Potential Value for Your
Sponsored by Google, Inc.
In essence, cloud computing means running software and accessing data that reside somewhere else. ZDNet explains (Hinchcliffe, 2008) cloud computing in business-trend terms: “Software platforms are moving from their traditional centricity around individually owned and managed computing resources and up into the ‘cloud’ of the Internet.”
Google explores the cloud computing trend at length in another whitepaper, “Cloud Computing—
Latest Buzzword, or a Glimpse of the Future?”
This paper picks up where the other paper ended: Examining whether cloud computing makes good business sense for your company.
Let’s start with some predictions:
• In the next 12 months, someone in your company will push for at least one ondemand application.
• Your company’s first encounter with cloud computing will be driven by needs to save money—but within a few months of the first deployment, your horizons will expand. You’ll see opportunities where you once saw problems. You’ll see corporate silos tumble as people from different departments and locations collaborate on projects.
• Ultimately, you may find that moving your data to the cloud actually improves security, scalability, access, and disaster recovery.
Overly optimistic? Perhaps. But as many companies are discovering, cloud computing offers rapid and significant results.
Unquestionably, the primary reason why most companies are giving cloud computing a trial run are to save money by avoiding inherent IT and support costs, and to address the business demand for speed. A recent article (The Economist, 2008) in The Economist contends that Amazon and Google are proving that cloud computing “is a far more efficient way of running IT systems. … The current economic malaise will increase the pressure on companies to become more efficient. More has to be done with less, which is cloud computing’s main promise.”
Cloud Computing’s Value Proposition: Back to Innovation
At its core, cloud computing’s value proposition centers on solving a dilemma almost every CIO faces:
Lack of budget dollars to truly improve a business’s competitive position in the marketplace.
Information Week’s Thomas Claborn reported (Claburn, 2008) on a presentation by Thomas E. Hogan, senior vice president at Hewlett-Packard, at the 2008 Cloud Summit Executive conference:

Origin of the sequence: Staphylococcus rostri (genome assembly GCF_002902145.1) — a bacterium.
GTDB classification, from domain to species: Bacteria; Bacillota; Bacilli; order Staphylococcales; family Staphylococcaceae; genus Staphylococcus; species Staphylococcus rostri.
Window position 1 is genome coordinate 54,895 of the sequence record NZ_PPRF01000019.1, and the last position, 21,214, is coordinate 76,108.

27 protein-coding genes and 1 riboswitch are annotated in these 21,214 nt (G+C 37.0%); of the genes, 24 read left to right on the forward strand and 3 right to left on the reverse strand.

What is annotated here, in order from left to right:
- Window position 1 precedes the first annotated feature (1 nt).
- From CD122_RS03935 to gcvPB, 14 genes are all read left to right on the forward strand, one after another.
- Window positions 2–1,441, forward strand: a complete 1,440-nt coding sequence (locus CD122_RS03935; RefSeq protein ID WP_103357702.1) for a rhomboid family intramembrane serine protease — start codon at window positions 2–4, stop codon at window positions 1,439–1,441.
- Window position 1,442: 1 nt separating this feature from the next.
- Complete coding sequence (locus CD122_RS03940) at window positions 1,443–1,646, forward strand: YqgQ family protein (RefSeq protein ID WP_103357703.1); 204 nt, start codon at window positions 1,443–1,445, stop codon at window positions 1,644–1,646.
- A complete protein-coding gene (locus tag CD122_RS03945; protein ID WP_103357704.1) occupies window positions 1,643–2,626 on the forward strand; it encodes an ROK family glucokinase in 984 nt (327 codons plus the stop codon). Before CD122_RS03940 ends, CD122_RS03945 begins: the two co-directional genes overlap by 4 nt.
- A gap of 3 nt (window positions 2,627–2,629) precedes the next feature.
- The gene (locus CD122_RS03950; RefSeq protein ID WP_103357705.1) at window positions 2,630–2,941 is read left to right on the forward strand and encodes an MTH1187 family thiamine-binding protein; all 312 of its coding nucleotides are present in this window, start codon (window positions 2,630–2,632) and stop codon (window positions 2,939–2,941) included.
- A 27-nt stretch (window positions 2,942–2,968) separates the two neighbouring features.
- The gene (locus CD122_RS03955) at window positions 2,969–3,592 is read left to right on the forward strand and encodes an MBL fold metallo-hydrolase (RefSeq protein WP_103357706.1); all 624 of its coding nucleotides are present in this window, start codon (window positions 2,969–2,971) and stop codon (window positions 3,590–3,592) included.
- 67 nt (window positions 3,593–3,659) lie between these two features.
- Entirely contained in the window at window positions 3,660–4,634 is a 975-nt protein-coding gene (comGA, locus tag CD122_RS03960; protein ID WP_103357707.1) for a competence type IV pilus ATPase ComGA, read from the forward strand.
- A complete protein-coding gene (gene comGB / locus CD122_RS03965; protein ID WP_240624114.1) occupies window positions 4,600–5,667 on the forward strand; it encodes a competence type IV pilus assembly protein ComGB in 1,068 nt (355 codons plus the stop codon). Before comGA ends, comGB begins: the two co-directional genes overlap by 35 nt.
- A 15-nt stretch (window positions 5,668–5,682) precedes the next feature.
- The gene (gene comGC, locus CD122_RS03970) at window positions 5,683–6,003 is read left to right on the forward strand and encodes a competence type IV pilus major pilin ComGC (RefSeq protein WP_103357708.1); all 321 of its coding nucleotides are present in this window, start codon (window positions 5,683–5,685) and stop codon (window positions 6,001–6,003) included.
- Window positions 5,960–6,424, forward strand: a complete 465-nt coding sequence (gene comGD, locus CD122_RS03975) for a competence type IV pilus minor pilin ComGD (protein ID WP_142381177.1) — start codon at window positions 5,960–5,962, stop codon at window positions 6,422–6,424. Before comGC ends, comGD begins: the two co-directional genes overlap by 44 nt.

“Some 87 billion e-mails are drafted per day around the globe, the digital universe doubles every 18 months, and the number of network-attached storage devices double every two years”, he said. “Yet, some 80 percent to 85 percent of IT budgets goes to operational maintenance. ... Cloud computing promises to help IT organizations dial back maintenance costs so they can spend on creating business value.” 2
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Behind that promise are the technology’s widely acclaimed benefits for small and mid-size businesses:
Low start-up costs
Low cost for sporadic use
Ease of management
Device and location independence
Bringing the Clouds Down-to-Earth
The concept of cloud computing may be new, but one thing hasn’t changed: top management’s insistence on justifying new IT investments in terms of return on investment and total cost of ownership. So you still have to weigh a proposed solution’s advantages and disadvantages and convert them, where possible, into quantifiable benefits and costs.
Your analysis will cover most of the same factors you consider when evaluating on-premises applications.
You’ll need to look at software licensing, change management, security considerations, data protection and backup, risks of downtime, provider stability and